UNICEF Statistics / Sanitation

12 junio 2007

Lack of sanitation is a major public health problem that causes disease, sickness and death.

The Challenge

Lack of sanitation is a major public health problem that causes disease, sickness and death. Highly infectious, excreta-related diseases such as cholera still affect whole communities in developing countries. Diarrhoea, which is spread easily in an environment of poor hygiene and inadequate sanitation, kills about 2.2 million people each year, most of them children under five. Despite the success in reducing child mortality from diarrhoeal disease, the overall health burden has not decreased over the decade. Improvements in safe water supply, and in particular in hygiene and sanitation, could reduce the incidence of diarrhoea by about one fifth and the number of deaths due to diarrhoea by more than half.

Progress in sanitation has suffered from limited political commitment and demand. At the World Summit on Sustainable Development in Johannesburg an international sanitation target was formulated, which was adopted retroactively by the United Nations as an official Millenium Development target. Since then sanitation featured as the main topic on ministerial conferences held in Africa (AfricaSan) and South Asia (Sacosan), as well as on the agenda of the 12th and 13th meetings of the UN-Commission on Sustainable Development. Meeting the sanitation target means that an average of 140 million people per year need to gain access to sanitation every year until 2015. Compared to the average of 85 million per year that gained access between 1990 and 2002, this poses a huge challenge to governments and the international community alike.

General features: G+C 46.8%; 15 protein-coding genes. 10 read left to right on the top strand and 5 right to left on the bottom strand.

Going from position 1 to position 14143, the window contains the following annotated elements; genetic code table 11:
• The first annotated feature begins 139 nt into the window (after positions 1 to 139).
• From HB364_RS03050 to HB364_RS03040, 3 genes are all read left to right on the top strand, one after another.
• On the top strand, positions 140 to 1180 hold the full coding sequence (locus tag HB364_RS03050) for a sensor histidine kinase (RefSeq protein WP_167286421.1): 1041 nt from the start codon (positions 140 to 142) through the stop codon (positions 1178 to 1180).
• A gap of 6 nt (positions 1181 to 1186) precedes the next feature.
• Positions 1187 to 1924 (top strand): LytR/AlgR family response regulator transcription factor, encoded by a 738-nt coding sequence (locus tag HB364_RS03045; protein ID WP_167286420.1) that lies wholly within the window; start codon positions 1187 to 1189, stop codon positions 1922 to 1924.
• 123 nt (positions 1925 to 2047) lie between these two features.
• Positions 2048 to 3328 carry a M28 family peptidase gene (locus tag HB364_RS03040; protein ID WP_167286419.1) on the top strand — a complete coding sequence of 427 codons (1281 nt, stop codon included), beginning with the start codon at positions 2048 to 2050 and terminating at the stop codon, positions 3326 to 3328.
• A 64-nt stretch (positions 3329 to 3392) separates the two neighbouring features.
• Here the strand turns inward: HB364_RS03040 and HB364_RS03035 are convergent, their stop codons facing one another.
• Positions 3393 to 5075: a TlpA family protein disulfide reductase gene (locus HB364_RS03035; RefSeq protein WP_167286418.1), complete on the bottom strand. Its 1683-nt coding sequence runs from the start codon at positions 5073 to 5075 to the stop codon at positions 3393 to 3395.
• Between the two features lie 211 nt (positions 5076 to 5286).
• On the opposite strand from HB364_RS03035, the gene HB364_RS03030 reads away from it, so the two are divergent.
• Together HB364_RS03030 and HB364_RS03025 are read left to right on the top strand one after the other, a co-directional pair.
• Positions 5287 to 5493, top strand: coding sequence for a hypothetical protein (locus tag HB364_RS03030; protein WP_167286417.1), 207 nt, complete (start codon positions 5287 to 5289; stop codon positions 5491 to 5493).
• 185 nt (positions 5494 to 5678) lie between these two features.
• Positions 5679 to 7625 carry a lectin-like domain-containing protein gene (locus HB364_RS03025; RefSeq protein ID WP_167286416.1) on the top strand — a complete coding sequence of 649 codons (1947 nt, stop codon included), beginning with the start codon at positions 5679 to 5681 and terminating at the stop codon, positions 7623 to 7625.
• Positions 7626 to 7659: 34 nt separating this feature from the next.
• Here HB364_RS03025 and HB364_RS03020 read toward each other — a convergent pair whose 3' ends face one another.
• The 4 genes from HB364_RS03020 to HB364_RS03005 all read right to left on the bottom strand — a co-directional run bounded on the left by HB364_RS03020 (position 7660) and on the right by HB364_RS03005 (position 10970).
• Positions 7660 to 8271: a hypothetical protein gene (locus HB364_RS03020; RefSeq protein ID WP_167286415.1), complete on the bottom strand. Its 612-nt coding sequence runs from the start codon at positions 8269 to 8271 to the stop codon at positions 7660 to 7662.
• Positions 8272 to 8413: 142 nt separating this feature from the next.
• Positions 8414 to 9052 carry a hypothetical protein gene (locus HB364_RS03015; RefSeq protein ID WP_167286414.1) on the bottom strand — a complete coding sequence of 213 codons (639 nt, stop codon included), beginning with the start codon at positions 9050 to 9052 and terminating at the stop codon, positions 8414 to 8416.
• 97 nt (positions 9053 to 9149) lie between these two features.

Role of behaviour

Simply providing access to improved water and sanitation does not imply the use of the services nor the much expected health benefit. The promotion of fundamental behaviour changes is key to integrating the appropriate use of services into daily routine and needs to start in childhood. School health and hygiene education programmes are, therefore, an integral part of every water and sanitation programme.

School Sanitation and Hygiene

In many countries throughout the world schools have very poor sanitation. In such circumstances, schools become unsafe places where diseases are transmitted easily. In addition, poor sanitation in school buildings impairs children’s growth and development, limits school attendance and negatively affects students’ ability to concentrate and learn. About 40% of the world’s 400 million school-age children are infested with intestinal worms. About 1 in 10 school-age African girls do not attend school during menstruation or drop out at puberty because of the lack of clean and private sanitation facilities in schools.
Economic Impact

Inadequate sanitation, through its impact on health and environment, has considerable implications for economic development. People miss days at work due to sickness resulting from excreta-related diseases. The increasing pollution of rivers and shorelines negatively affects businesses such as tourism and agriculture that are often vital to nations’ economies. Moreover, lack of excreta management poses a fundamental threat to global water resources.

 

Sitio Web (URL): http://www.childinfo.org/areas/sanitation/

Autor(es): UNICEF Statistics

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